Academic journal article Contemporary Economic Policy

Participation in Workplace Employer-Sponsored Training in Canada: Role of Firm Characteristics and Worker Attributes

Academic journal article Contemporary Economic Policy

Participation in Workplace Employer-Sponsored Training in Canada: Role of Firm Characteristics and Worker Attributes

Article excerpt


To be successful in the highly innovative and internationally competitive knowledge-based global economy, Canada must produce, attract, retain, and upgrade the well-educated labor force. In addition to producing new graduates and attracting skilled immigrants, renewing and upgrading skills of the existing labor force remain one of the most challenging and important tasks. Employer-sponsored training is one important vehicle for skills upgrading.

On the one hand, employer-sponsored training in Canada has been falling short of international standards (Government of Canada 2002a, p. 59) but is increasingly demanded across industries (Government of Canada 2002b, p. 41). This is of particular importance considering the Canadian aging population and smaller future cohorts of new workers who would enter the labor force in the years and decades to come.

On the other hand, as illustrated in this work, international evidence indicates that increased market competition, organizational changes, research and development, and technological innovation have raised the demand for job-related training in the United States. But the empirical evidence for Canada is quite limited. Many existing studies on employer-sponsored training are primarily based on household-based surveys (such as the Adult Education and Training Survey [AETS] for Canada) where the information on firm characteristics is not as rich as that in firm-based surveys (such as the Workplace and Employee Survey [WES] for Canada).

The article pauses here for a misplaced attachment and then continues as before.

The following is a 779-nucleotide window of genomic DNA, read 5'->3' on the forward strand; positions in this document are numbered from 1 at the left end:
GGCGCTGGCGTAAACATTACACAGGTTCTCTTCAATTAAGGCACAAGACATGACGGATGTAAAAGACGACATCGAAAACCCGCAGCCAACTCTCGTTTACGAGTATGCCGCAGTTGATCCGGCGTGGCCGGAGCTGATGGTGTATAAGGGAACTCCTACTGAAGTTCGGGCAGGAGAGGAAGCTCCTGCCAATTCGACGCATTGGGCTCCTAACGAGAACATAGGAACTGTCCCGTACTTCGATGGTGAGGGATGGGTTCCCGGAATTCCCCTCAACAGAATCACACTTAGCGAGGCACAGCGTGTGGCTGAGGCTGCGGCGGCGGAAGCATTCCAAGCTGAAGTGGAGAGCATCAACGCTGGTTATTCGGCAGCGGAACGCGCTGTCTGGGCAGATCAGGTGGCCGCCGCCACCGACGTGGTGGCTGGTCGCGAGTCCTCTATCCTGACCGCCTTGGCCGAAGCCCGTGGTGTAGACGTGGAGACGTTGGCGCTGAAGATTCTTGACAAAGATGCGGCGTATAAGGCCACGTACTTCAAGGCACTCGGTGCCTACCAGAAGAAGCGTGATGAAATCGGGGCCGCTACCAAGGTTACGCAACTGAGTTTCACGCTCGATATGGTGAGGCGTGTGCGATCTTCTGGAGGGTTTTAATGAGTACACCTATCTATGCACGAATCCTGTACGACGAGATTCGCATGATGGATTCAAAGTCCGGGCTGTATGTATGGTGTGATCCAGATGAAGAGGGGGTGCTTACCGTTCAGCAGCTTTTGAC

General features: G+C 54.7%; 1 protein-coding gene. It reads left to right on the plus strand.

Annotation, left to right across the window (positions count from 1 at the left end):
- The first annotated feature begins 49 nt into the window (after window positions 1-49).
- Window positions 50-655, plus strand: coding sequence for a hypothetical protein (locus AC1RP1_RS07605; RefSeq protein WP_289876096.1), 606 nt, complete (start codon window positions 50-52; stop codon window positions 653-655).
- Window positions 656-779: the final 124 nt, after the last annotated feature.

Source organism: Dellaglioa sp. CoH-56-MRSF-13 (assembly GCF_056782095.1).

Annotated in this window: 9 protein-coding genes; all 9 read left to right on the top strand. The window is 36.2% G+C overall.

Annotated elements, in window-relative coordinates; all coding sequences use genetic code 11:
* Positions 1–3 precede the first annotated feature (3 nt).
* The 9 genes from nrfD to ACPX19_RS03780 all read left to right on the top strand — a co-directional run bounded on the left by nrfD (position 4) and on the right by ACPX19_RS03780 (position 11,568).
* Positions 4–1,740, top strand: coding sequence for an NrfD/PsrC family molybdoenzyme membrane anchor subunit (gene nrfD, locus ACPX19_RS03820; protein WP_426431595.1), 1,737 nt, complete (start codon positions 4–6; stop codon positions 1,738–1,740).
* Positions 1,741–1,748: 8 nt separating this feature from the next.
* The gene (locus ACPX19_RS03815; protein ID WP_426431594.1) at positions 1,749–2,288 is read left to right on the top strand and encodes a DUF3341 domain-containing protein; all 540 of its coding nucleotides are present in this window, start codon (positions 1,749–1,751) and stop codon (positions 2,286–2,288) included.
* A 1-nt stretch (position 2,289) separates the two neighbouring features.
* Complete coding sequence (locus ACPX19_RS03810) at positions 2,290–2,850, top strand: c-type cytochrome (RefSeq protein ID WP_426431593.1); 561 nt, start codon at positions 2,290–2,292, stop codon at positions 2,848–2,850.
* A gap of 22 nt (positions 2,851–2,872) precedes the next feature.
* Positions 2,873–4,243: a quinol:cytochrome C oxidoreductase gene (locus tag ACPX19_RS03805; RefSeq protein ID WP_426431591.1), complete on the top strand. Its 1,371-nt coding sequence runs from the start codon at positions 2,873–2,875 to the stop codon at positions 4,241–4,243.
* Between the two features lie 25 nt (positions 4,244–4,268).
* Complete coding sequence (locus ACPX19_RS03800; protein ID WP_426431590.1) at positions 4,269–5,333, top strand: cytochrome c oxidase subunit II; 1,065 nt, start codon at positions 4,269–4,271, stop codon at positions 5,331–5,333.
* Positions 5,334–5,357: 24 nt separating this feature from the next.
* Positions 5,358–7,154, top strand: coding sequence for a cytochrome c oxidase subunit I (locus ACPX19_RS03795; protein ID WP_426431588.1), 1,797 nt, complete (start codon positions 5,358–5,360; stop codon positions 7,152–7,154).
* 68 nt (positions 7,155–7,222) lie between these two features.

Lin and Tremblay (2003) note that many existing Canadian studies have examined employer-sponsored training in programs and courses from the perspective of households but few studies have examined directly workplace job-related classroom and on-the-job training from the perspective of firms. Many studies have examined the relationship between worker attributes and participation in employer-sponsored training based on surveys that contain limited information on firm characteristics (e.g., firm size, industry, and union status) but few studies have examined the role of other critical firm characteristics such as market competition, research and development, technological innovation, and management practices. The WES data link these firm characteristics to their workers' attributes and record workplace classroom and on-the-job training. Therefore, the WES data enable us to better understand workplace training.

This work adds to the literature in the following ways. First, we attempt to evaluate the role of firms' training provision in workers' participation. We find that when firms provide more training, their workers tend to participate more in workplace training. This finding has an important implication to firms and their training decisions. Second, we try to examine how workers' participation is correlated with changes in market competition, organizational changes, and technological innovation. The new evidence from the WES data indicates that changes in market competition, organizational changes, and technological innovation affect workers' participation in workplace training. This finding explains in part why workers in some firms participate more in workplace training than those in other firms. These new findings suggest that there is a strong and direct relationship between those important firm characteristics and workplace training.

The remainder of the work proceeds as follows. In Section II, we review the existing literature and state our key hypotheses about workplace training participation. In Section III, we describe the WES data and highlight some observations based on the statistical analysis of workplace training participation with reference to all of the firm characteristics and worker attributes. In Section IV, we use the econometric models to analyze workplace training participation by taking into consideration all firm characteristics and worker attributes so that we can identify and interpret the net marginal impact of each of these determinants on workplace training participation. …

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